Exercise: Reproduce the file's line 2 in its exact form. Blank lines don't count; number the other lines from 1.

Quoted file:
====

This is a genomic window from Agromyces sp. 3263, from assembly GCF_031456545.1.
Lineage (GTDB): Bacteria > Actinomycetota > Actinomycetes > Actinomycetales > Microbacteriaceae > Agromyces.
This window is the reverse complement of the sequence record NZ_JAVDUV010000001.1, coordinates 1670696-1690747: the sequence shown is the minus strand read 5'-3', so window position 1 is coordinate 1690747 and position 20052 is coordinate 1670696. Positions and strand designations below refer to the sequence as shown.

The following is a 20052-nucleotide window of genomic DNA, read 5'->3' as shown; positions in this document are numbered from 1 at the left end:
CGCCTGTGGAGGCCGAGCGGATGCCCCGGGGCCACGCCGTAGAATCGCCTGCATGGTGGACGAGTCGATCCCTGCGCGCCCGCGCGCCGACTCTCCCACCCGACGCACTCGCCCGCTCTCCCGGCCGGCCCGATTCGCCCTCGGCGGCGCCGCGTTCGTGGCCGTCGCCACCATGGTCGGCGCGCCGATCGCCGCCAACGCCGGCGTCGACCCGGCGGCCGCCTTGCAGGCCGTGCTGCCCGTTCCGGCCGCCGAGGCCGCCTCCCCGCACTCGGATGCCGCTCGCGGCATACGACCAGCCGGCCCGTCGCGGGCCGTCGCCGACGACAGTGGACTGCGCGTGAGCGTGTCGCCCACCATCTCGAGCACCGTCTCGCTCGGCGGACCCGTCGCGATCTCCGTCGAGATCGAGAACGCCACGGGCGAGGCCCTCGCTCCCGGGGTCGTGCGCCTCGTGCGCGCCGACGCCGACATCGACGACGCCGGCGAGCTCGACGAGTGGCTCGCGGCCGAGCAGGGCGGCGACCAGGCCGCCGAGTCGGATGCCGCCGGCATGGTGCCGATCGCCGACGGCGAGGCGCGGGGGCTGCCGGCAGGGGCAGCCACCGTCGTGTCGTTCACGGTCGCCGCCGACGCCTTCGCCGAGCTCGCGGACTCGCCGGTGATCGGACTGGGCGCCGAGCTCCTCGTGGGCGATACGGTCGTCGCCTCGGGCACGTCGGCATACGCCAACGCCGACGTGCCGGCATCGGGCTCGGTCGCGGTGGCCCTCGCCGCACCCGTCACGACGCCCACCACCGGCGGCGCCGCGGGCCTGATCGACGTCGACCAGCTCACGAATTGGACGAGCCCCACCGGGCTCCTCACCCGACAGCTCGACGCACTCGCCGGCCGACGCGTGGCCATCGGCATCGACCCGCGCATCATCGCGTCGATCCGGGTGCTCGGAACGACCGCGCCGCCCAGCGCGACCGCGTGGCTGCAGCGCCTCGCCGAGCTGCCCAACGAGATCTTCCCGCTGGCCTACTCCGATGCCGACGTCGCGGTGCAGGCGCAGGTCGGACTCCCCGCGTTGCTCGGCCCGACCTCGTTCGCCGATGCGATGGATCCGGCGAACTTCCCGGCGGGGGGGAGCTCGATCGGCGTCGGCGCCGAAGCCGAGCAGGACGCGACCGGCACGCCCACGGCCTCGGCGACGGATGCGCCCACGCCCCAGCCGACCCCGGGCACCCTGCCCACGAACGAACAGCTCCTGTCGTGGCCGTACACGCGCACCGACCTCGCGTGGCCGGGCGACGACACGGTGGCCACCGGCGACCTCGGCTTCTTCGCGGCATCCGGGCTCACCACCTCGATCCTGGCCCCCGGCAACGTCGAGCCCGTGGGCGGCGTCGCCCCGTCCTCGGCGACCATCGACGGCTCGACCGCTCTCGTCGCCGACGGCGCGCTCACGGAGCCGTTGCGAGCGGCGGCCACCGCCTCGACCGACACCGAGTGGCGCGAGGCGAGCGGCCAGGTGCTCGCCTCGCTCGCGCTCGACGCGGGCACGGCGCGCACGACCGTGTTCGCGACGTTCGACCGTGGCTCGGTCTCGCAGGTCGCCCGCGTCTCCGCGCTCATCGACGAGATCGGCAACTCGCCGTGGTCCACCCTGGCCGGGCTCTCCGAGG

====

Lineage (GTDB): Bacteria > Actinomycetota > Actinomycetes > Actinomycetales > Microbacteriaceae > Agromyces.